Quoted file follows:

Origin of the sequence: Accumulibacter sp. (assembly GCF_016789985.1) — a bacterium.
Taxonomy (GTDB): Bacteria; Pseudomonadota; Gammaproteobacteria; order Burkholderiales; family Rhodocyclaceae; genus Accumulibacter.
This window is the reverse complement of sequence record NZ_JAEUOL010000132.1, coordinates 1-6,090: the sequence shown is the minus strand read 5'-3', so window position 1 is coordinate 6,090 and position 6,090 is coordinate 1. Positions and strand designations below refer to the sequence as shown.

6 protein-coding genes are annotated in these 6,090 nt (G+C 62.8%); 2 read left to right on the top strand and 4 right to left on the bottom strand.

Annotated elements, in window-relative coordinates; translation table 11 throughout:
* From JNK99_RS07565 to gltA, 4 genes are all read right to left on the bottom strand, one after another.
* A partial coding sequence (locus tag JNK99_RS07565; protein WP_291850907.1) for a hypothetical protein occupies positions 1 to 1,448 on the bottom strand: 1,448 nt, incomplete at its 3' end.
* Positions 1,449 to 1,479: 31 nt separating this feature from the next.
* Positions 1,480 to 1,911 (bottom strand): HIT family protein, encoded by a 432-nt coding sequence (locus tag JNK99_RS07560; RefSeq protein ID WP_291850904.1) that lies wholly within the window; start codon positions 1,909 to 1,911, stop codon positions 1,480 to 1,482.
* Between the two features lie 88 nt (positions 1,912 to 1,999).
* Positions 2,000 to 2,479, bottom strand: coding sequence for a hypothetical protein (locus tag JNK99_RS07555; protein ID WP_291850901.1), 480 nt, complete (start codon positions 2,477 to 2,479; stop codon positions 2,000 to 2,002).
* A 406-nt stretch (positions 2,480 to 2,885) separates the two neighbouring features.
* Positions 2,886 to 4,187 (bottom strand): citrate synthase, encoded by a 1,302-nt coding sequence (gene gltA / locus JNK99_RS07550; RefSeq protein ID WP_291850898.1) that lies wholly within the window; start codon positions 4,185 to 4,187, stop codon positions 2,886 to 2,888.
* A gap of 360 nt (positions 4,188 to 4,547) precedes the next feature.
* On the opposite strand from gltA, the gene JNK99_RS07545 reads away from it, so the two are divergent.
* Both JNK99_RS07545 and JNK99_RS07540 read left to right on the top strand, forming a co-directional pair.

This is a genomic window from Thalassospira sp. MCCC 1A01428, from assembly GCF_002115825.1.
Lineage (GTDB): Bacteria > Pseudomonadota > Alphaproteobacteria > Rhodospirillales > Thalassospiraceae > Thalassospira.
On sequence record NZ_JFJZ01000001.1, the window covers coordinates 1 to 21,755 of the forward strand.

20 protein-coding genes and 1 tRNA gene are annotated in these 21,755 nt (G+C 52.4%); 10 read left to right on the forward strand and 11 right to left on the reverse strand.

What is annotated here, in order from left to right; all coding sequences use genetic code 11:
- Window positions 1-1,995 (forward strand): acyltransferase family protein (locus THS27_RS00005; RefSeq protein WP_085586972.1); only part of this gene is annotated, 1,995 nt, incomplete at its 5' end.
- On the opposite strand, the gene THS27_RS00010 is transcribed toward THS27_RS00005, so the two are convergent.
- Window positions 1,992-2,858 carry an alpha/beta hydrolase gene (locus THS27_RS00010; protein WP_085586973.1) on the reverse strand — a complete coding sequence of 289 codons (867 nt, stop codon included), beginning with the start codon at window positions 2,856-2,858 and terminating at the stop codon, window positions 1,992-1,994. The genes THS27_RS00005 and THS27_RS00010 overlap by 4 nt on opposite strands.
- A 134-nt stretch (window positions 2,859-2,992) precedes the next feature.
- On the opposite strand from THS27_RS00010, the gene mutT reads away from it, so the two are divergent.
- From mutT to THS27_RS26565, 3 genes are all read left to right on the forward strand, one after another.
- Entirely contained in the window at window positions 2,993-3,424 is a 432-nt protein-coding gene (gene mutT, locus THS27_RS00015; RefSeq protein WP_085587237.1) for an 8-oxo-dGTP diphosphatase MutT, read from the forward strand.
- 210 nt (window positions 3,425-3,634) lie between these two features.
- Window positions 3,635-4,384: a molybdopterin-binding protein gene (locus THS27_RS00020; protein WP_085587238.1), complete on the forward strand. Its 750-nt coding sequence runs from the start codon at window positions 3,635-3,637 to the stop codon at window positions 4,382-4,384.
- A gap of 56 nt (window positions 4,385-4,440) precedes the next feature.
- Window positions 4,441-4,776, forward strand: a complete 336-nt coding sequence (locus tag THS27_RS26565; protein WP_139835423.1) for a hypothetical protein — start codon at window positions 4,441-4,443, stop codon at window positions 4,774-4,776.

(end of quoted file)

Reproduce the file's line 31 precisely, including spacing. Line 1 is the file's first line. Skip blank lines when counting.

- A gap of 56 nt (window positions 4,385-4,440) precedes the next feature.